Marine Environmental Regionalization for the Beibu Gulf Based on a Physical-Biological Model

Type Article
Date 2021-02
Language English
Author(s) Pan Huanglei1, 2, Yu XiaolongORCID3, Liu Dishi1, 4, Shi Dalin1, 2, Yang Shengyun1, 4, Pan Weiran1, 4
Affiliation(s) 1 : State Key Laboratory of Marine Environmental Science, Xiamen University, Xiamen 361102, China
2 : College of the Environment and Ecology, Xiamen University, Xiamen 361102, China
3 : Laboratoire d’Océanographie Physique et Spatiale, Université de Brest, CNRS, Ifremer, IRD, IUEM, 29280 Brest, France
4 : College of Ocean and Earth Sciences, Xiamen University, Xiamen 361102, China
Source Journal of Marine Science and Engineering (2077-1312) (MDPI AG), 2021-02 , Vol. 9 , N. 2 , P. 187 (21p.)
DOI 10.3390/jmse9020187
Keyword(s) Beibu Gulf, physical–biological model, regionalization, multivariate clustering, ENSO
Abstract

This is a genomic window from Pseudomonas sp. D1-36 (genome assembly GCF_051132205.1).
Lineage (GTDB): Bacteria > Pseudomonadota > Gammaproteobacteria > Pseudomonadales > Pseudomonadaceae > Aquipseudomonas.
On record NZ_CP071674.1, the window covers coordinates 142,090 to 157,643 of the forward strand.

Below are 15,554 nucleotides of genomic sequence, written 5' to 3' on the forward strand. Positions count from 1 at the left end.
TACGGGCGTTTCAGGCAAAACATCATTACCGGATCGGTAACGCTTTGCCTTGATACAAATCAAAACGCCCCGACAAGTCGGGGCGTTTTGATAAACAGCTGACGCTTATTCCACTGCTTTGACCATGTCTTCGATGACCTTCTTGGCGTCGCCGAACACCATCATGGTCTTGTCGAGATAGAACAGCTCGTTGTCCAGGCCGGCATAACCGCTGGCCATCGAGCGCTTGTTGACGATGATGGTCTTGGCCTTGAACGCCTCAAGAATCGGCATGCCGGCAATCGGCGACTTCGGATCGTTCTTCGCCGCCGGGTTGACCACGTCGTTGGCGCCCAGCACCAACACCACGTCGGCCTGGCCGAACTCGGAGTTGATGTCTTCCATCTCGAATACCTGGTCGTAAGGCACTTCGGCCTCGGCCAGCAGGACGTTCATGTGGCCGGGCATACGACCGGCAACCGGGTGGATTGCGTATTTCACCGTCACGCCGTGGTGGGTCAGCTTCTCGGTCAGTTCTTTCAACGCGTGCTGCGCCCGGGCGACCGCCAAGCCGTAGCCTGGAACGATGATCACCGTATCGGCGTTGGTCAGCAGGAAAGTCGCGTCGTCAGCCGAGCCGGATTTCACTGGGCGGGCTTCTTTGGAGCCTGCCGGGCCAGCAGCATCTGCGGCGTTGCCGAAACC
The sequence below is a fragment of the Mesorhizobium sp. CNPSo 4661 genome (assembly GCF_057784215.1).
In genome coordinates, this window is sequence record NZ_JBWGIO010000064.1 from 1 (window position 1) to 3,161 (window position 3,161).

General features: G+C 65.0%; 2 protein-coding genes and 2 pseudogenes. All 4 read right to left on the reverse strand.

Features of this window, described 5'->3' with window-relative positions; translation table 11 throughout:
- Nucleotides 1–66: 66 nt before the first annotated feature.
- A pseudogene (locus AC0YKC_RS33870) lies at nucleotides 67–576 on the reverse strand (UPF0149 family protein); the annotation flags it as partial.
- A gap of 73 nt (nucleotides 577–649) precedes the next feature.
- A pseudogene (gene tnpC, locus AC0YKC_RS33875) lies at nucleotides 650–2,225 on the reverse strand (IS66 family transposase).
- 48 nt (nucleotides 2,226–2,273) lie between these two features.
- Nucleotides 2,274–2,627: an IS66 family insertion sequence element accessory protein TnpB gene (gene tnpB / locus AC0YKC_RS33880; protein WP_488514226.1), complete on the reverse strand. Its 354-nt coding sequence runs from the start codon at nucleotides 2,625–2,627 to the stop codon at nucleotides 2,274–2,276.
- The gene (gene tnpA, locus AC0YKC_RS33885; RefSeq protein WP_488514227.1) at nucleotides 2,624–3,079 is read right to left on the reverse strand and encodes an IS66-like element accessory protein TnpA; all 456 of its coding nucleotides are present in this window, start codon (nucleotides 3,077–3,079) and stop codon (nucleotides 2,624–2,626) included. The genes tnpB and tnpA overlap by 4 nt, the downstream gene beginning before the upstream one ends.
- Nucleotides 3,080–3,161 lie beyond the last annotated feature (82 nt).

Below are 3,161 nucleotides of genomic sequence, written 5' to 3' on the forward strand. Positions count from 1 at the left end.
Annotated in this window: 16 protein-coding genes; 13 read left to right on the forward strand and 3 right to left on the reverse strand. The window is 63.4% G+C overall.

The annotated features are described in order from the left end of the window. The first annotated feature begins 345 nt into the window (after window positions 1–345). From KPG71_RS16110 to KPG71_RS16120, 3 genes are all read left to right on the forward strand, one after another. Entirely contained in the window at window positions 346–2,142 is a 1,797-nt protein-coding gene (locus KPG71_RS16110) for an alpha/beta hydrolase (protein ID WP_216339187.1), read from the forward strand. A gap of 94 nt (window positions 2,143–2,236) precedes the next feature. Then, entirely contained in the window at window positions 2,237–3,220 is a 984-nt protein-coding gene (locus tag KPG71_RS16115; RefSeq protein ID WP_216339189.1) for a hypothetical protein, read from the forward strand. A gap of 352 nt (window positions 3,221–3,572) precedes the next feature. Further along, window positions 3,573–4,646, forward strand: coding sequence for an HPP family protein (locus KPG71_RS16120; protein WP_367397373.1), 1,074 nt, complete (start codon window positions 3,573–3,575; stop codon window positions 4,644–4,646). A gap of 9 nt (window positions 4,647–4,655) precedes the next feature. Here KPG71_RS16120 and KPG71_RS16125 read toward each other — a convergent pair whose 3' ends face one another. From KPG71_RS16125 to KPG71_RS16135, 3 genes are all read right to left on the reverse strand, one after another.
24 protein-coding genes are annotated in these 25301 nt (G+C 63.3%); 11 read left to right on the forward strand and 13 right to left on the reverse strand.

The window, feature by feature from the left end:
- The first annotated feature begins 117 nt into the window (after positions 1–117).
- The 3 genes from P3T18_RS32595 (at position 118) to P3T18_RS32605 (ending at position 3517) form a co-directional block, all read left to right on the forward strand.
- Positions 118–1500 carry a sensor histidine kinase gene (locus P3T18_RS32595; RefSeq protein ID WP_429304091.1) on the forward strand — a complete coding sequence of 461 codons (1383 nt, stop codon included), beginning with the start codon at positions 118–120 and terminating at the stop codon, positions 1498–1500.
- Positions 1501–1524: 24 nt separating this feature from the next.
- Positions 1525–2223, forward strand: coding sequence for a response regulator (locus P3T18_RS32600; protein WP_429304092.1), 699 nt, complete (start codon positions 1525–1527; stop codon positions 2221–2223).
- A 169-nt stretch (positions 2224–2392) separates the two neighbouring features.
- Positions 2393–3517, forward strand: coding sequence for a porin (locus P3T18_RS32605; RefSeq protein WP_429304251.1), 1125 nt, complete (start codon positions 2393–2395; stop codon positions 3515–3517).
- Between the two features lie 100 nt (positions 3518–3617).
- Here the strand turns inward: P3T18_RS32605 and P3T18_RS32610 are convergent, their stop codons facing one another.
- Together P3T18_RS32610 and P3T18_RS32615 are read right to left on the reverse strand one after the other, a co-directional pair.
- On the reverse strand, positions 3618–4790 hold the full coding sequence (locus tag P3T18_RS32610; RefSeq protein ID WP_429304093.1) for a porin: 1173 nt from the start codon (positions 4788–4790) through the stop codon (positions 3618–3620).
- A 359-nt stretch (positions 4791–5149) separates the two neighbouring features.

A physical–biological ocean model was employed to investigate characteristics of the Beibu Gulf in the northwest South China Sea (SCS) from 2011 to 2015. We adopted the spatially constrained multivariate clustering method to determine the refined marine environmental regionalization using 10 variables from the model output, and compared regionalization differences in ENSO (El Niño–Southern Oscillation) years. The simulated physical and biochemical variables display a wide spectrum of patterns in space and time. The regionalization maps indicated that the Qiongzhou Strait and its adjacent area can be classified as a separate region, characterized by the rich presence of nutrients, phytoplankton, zooplankton, and detritus, owing to the water invasion from the western Guangdong estuary. As a result of the invasive progression of the SCS, the northern and southern gulf show distinct features over a boundary near 20° N. In the La Niña year (2011), the classified boundary of the Qiongzhou Strait-northeastern gulf moved southwards due to enhanced phytoplankton growth. In the El Niño year (2015), the current collision from the northern gulf and SCS resulted in the boundary of the northern and southern gulf moving to approximately 19° N. These results provide useful guidance on subregional marine management and subregional studies for the gulf.

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